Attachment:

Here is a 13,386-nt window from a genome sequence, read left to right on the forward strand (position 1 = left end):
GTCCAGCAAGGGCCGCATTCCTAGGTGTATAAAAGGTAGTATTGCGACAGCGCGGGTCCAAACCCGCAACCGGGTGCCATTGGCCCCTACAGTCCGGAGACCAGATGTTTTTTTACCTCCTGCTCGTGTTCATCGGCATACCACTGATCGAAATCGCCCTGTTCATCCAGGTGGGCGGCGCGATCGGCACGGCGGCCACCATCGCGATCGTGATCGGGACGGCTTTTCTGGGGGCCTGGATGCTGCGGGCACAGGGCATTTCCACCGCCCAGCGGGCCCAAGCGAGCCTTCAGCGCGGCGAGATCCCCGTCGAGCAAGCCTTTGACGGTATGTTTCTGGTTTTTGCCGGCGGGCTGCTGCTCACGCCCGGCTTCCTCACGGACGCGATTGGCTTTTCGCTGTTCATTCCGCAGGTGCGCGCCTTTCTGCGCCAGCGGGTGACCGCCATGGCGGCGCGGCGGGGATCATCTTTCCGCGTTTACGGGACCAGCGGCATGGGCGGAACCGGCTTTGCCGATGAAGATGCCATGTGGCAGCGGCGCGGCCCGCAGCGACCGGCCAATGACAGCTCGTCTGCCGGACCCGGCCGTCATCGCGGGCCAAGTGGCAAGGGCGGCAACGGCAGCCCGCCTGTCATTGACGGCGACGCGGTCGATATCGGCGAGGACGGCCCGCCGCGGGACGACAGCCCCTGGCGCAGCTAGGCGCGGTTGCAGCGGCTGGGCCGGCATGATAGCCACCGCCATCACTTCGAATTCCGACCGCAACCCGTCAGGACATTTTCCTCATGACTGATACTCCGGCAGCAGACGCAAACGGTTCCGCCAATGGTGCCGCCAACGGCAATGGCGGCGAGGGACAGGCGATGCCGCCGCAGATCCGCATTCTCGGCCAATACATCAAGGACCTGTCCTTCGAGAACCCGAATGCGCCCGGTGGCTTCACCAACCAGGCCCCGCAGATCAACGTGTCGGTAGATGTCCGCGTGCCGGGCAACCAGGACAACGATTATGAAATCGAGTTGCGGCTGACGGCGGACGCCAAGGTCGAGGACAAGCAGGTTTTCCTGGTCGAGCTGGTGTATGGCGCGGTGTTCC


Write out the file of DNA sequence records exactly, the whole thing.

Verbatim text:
Here is a 13,386-nt window from a genome sequence, read left to right on the forward strand (position 1 = left end):
GTCCAGCAAGGGCCGCATTCCTAGGTGTATAAAAGGTAGTATTGCGACAGCGCGGGTCCAAACCCGCAACCGGGTGCCATTGGCCCCTACAGTCCGGAGACCAGATGTTTTTTTACCTCCTGCTCGTGTTCATCGGCATACCACTGATCGAAATCGCCCTGTTCATCCAGGTGGGCGGCGCGATCGGCACGGCGGCCACCATCGCGATCGTGATCGGGACGGCTTTTCTGGGGGCCTGGATGCTGCGGGCACAGGGCATTTCCACCGCCCAGCGGGCCCAAGCGAGCCTTCAGCGCGGCGAGATCCCCGTCGAGCAAGCCTTTGACGGTATGTTTCTGGTTTTTGCCGGCGGGCTGCTGCTCACGCCCGGCTTCCTCACGGACGCGATTGGCTTTTCGCTGTTCATTCCGCAGGTGCGCGCCTTTCTGCGCCAGCGGGTGACCGCCATGGCGGCGCGGCGGGGATCATCTTTCCGCGTTTACGGGACCAGCGGCATGGGCGGAACCGGCTTTGCCGATGAAGATGCCATGTGGCAGCGGCGCGGCCCGCAGCGACCGGCCAATGACAGCTCGTCTGCCGGACCCGGCCGTCATCGCGGGCCAAGTGGCAAGGGCGGCAACGGCAGCCCGCCTGTCATTGACGGCGACGCGGTCGATATCGGCGAGGACGGCCCGCCGCGGGACGACAGCCCCTGGCGCAGCTAGGCGCGGTTGCAGCGGCTGGGCCGGCATGATAGCCACCGCCATCACTTCGAATTCCGACCGCAACCCGTCAGGACATTTTCCTCATGACTGATACTCCGGCAGCAGACGCAAACGGTTCCGCCAATGGTGCCGCCAACGGCAATGGCGGCGAGGGACAGGCGATGCCGCCGCAGATCCGCATTCTCGGCCAATACATCAAGGACCTGTCCTTCGAGAACCCGAATGCGCCCGGTGGCTTCACCAACCAGGCCCCGCAGATCAACGTGTCGGTAGATGTCCGCGTGCCGGGCAACCAGGACAACGATTATGAAATCGAGTTGCGGCTGACGGCGGACGCCAAGGTCGAGGACAAGCAGGTTTTCCTGGTCGAGCTGGTGTATGGCGCGGTGTTCC